Thursday, November 01, 2007

GMAT AWA Samples

All articles here were timed under exam conditions of 30min. So please excuse the typos, grammaticals, and sometimes convoluted logic.

1. Some believe that students are less well-equipped for college than they used to be. They say that present-day students are inadequately prepared to express themselves in writing or perform tasks that entail quantitative thinking. But they do not realise that college-bound students are trained to think creatively, and use resources, like computers, which did not even exist a generation ago.
Which argument do you find more compelling?

A school of thought believes that students are not as good as they used to be in previous generations. They are unable to match up with their previous generations both in language and logic, and are thus not as prepared for college. Instead, I find the counter-argument, that students are actually more creative than ever before, more logical and compelling, for reasons I will elaborate on.

We live in a defining era--the age of Information, heralded by the birth of the Internet. History has shown that whenever there was a breakthrough in the proliferation and dessimination of information, culture and society would blossom. For example, the invention of the printing press in the 1400s by Johannes Guthenburg resulted in the Renaissance. The Age of Information, where we are now, is no less momentous. With such a wealth of resources at the tips of our students fingers, it is natural that they should be more creative and resourceful than ever before. The Internet, together with the immensely rich content of witty blogs, cutting-edge videos and anthemic music, is testament to this fact.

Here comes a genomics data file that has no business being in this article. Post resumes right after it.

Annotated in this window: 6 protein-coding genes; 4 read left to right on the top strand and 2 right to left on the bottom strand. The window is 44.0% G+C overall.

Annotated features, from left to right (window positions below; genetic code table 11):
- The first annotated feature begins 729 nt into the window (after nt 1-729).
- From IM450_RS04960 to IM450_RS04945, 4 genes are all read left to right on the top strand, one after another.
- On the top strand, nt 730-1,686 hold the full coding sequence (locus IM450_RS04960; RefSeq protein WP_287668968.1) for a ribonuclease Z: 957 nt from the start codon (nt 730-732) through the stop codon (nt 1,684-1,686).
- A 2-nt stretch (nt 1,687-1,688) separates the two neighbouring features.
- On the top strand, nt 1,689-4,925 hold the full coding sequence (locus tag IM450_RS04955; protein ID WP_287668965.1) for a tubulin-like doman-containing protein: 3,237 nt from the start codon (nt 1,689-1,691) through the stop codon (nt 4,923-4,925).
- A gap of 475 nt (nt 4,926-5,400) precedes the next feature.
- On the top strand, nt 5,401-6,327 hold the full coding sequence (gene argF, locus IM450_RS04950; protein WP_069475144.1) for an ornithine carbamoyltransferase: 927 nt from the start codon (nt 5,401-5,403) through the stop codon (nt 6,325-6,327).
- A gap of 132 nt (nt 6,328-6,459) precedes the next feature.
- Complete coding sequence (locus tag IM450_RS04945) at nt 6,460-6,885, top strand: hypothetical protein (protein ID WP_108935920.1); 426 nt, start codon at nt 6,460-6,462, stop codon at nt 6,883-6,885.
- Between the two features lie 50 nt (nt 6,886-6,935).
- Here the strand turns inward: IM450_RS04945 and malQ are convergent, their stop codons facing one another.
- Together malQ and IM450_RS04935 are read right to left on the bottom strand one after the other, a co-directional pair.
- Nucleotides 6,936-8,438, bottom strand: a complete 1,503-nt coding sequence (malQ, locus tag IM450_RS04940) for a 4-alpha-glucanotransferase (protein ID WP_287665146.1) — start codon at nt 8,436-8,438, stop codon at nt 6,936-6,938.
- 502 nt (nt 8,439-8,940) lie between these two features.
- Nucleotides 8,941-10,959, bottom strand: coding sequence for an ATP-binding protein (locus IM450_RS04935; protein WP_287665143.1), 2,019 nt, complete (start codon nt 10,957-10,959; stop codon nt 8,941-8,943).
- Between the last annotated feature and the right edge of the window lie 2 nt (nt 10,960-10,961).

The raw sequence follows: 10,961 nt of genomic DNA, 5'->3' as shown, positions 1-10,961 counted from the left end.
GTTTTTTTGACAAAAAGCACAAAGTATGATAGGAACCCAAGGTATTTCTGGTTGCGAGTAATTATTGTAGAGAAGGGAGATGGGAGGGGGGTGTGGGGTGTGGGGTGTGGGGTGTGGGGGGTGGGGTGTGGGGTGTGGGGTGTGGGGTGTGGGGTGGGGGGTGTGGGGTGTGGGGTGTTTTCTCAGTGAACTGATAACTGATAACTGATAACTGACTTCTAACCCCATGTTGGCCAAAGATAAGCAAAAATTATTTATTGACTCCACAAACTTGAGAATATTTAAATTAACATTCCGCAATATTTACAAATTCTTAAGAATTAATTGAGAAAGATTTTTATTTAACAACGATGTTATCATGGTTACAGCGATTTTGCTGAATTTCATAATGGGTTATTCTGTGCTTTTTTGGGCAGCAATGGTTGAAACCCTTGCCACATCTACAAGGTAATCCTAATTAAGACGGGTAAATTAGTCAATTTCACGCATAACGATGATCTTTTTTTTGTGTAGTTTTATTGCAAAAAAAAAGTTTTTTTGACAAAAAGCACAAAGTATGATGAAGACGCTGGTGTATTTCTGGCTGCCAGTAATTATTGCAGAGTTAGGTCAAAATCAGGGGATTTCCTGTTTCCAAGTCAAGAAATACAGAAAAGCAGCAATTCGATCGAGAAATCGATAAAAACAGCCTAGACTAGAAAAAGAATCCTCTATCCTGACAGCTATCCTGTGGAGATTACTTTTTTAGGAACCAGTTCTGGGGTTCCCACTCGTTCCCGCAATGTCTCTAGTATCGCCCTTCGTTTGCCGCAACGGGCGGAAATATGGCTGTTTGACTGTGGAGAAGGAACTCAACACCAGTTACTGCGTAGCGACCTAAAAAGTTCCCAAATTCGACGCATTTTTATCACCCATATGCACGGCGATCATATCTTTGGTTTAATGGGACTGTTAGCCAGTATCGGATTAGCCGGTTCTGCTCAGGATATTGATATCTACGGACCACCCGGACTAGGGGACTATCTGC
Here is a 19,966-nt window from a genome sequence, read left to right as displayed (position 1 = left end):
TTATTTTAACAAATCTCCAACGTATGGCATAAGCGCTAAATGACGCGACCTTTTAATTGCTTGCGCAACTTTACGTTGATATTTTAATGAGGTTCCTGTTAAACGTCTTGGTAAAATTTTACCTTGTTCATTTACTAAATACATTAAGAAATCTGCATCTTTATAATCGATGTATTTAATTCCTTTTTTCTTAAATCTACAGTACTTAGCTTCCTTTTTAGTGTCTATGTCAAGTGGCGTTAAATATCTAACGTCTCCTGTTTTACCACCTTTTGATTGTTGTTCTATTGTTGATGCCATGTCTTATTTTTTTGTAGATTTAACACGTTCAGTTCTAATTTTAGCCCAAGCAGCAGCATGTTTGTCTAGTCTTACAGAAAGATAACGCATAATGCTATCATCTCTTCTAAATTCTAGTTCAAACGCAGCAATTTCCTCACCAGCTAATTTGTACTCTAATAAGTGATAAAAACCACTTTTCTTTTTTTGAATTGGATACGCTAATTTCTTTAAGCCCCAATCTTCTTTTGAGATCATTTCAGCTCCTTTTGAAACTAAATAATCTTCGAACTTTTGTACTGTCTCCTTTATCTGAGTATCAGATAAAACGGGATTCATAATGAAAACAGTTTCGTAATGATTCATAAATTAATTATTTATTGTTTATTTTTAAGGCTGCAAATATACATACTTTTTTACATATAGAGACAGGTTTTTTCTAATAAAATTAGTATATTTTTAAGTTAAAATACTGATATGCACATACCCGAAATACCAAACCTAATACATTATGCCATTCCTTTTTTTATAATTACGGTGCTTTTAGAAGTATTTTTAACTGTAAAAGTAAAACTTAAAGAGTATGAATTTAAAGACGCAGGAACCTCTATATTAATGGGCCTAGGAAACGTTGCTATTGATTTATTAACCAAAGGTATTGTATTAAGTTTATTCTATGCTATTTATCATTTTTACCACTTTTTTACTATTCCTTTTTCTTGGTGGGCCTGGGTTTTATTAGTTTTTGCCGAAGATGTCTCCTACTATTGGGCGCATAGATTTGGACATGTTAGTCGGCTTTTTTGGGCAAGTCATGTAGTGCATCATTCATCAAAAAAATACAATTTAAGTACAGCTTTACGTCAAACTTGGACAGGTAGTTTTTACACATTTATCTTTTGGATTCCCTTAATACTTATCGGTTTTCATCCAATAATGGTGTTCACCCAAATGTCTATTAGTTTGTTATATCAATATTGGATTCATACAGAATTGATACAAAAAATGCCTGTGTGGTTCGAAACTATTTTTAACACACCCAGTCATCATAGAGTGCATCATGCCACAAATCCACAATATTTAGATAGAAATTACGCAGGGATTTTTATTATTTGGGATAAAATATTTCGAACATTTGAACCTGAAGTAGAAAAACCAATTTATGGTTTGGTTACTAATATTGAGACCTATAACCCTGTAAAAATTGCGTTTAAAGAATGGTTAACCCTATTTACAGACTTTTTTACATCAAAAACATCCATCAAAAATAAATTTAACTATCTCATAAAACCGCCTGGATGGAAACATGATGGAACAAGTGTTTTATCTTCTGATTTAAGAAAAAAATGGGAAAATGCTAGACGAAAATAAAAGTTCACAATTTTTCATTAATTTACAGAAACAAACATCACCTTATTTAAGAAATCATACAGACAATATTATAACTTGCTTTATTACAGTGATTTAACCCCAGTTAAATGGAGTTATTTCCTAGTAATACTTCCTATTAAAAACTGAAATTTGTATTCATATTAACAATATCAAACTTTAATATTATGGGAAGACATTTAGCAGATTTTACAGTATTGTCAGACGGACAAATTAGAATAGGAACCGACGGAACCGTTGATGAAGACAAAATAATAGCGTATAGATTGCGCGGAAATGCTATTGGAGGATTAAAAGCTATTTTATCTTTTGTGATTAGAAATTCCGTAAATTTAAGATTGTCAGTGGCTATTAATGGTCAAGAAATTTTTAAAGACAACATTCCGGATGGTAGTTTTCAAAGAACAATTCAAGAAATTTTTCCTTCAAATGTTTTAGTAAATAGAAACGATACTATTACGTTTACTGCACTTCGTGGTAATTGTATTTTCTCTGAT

Secondly, we cannot compare between different generations, and then judge them on subjective skills like thinking and writing. It is true the previous generations seemed to be more prolific and creative, but possibly we are looking into the past with rose-tinted glasses. The Jack-Keroac inspired Beat Generation was a movement in response to the 'hippie' culture, but the main reason there is no equivalent Jack Keroac in our present generation is we do not need one. We have instead, technological whiz-kids and scientists who continually define the new frontiers of science. The quantitative demands of a physicist is more gruelling than ever before. It is difficult to argue that the previous generation of students was possessed of better quantitative thinking skills.